Notes to Actualism

1. There is no uniformity in the literature on the use of ‘existence’ and its cognates as it relates to the distinction between being and actuality. Unlike ‘being’, which is pretty much universally taken to indicate the broadest ontological category encompassing absolutely everything there is in any sense, ‘existence’ is sometimes used to indicate being and other times actuality. In this article I will follow the terminology initially fixed by Russell [1903] (§427) and will contrast being with existence and, hence, I will take ‘existence’, ‘actual existence’, and ‘actuality’ (and their cognates), within any metaphysical context, all to indicate the same property. Stylistically, I will typically contrast existence with being and actuality with possibility. For emphasis only, I will sometimes use the (redundant) expressions ‘actually exists’, ‘actually existing’, and ‘actual existence’.

2. “Tarskian semantics” is a bit of a misnomer. Tarski's work was certainly the genesis of the modern day semantics for first-order logic, but its current form — due, largely, to Kemeny [1956a/b] — is quite different from what one actually finds in Tarski's writings, particularly in the centrality in modern semantics of the mathematical notion of an interpretation of an otherwise completely uninterpreted formal language. See Tarski [1936] (translated as “The Concept of Truth in Formalized Languages” in Tarski [1956]) as well as the entry on Tarski's Truth Definitions.

3. We assume here that, as with all natural kinds, being an Alien is an essential property of anything that has it.

4. A potential actualist move is worth addressing here. One might argue that, in fact, there is a straightforward actualist account of the possibility of Aliens. A widely-accepted contemporary metaphysical belief is that, for every set of objects, there exists the mereological sum consisting of exactly those objects. Given this, assuming that Aliens are composed of the same basic atomic stuff that we are, there are surely actual merological sums of atoms that are possible Aliens, i.e., that could have been Aliens if only they'd been properly arranged. Hence, there is no need to postulate possibilia to provide a semantics for claims like ‘It is possible that there are Aliens’. However, this objection misses the point. The general intuition that we are attempting to isolate with the Alien example is that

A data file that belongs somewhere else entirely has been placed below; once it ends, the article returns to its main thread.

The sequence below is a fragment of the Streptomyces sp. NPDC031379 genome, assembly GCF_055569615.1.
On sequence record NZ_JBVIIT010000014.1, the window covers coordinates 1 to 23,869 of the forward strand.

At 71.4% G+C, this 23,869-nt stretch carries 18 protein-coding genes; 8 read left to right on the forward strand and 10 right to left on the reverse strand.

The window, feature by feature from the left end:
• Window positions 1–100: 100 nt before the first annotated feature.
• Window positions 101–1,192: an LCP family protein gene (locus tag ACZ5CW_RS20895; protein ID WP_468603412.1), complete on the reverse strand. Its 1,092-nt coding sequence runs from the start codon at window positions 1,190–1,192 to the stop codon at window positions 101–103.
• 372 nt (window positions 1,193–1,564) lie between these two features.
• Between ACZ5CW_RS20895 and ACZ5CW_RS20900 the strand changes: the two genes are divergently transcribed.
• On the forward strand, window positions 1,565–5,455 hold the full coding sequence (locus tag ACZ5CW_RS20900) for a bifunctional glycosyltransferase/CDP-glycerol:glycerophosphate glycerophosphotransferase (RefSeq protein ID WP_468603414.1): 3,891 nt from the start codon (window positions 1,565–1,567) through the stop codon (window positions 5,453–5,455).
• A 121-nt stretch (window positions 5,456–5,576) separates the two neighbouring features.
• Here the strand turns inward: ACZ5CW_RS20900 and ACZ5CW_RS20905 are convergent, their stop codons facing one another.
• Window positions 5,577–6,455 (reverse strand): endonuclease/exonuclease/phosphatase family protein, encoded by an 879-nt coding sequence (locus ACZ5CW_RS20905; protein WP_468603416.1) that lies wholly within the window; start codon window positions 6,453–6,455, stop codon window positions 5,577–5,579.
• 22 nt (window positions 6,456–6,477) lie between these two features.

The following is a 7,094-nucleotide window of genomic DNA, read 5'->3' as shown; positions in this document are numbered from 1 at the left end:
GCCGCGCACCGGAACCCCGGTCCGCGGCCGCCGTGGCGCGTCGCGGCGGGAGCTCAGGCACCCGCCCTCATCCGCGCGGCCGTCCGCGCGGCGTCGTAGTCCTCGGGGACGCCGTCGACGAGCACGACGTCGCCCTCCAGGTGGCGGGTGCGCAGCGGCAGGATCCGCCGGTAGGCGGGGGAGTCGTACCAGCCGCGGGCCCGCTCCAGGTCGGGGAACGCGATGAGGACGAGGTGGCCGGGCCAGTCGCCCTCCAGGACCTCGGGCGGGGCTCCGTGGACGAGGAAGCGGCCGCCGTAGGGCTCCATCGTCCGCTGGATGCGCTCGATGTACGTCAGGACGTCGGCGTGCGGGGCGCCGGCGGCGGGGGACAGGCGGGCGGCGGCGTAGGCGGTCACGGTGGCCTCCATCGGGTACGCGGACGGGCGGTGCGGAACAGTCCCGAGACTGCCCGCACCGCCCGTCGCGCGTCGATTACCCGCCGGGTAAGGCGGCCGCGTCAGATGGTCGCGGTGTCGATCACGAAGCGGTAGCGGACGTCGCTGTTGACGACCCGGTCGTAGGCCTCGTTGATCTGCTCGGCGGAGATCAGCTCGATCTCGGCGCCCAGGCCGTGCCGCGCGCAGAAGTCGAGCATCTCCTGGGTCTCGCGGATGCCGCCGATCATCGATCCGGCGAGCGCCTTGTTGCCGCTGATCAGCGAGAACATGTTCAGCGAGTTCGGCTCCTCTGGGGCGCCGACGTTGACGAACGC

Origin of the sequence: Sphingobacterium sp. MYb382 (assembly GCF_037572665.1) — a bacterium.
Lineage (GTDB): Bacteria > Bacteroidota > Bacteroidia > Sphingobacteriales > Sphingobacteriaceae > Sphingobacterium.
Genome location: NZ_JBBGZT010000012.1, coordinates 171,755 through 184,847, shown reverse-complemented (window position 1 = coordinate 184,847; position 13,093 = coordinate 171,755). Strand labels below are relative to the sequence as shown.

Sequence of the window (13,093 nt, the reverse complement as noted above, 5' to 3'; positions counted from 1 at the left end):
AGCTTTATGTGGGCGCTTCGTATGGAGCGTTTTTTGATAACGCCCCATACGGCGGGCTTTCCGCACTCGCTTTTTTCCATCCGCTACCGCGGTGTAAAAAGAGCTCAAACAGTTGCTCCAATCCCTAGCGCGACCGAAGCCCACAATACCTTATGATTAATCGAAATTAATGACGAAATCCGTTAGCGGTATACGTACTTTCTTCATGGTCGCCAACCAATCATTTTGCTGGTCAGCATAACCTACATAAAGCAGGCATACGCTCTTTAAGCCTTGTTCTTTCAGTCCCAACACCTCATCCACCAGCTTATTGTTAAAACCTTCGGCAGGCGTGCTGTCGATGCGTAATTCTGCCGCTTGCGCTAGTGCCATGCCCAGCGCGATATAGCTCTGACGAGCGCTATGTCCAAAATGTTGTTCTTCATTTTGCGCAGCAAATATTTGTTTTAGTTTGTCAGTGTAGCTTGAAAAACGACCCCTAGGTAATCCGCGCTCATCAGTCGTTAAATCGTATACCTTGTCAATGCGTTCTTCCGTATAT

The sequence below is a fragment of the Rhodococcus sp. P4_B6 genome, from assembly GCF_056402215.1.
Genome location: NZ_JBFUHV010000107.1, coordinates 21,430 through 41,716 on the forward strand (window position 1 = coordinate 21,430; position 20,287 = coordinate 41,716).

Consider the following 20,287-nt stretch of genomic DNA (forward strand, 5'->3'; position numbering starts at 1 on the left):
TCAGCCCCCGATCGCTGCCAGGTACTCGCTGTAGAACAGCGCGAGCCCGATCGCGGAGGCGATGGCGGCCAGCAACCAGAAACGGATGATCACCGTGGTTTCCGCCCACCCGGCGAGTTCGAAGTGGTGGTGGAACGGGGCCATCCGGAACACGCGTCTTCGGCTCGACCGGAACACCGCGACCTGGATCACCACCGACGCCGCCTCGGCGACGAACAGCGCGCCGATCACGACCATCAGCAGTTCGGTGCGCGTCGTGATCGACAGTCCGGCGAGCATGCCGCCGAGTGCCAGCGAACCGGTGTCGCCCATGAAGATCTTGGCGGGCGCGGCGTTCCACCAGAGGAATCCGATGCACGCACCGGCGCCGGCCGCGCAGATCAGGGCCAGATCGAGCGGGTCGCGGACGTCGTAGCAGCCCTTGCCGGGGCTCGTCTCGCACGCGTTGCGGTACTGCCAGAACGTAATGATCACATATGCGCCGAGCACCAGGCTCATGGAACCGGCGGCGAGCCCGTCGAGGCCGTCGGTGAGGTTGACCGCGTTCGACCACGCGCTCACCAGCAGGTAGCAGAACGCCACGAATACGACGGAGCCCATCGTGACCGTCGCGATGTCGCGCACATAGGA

(*) There could have been things other than the things that actually exist.

All that the actualist move just noted succeeds in showing is that perhaps the Alien example doesn't entail (*). But it does not succeed in accounting for the intuition that (*) is true. For suppose we accept the proposed mereological gambit, i.e., that certain mereological sums of actual atoms could have been Aliens, or instances of any other uninstantiated natural kind. Is it not still the case that there could have been different atoms (or quarks or whatever basic building blocks you choose) than there are in fact? Indeed, is it not logically possible that the universe could have been composed of entirely different stuff altogether? If so, then the actualist still needs to account for (*).

It should also be noted that the mereological gambit itself is dubious. Its basic premise — that any collection of atoms constitutes a further physical object — is far from uncontroversial. More seriously, it seems quite clear that no instance of a physical natural kind is identical with any given mereological sum of atoms, as physical bodies are constituted by many different sums of atoms across time as those bodies change. Moreover, the view, as Williamson [2000] (p. 202) notes, implies an “implausibly reductive” view of the metaphysics of physical objects. Notably, mereological sums, for example survive scattering, whereas the objects they constitute typically do not.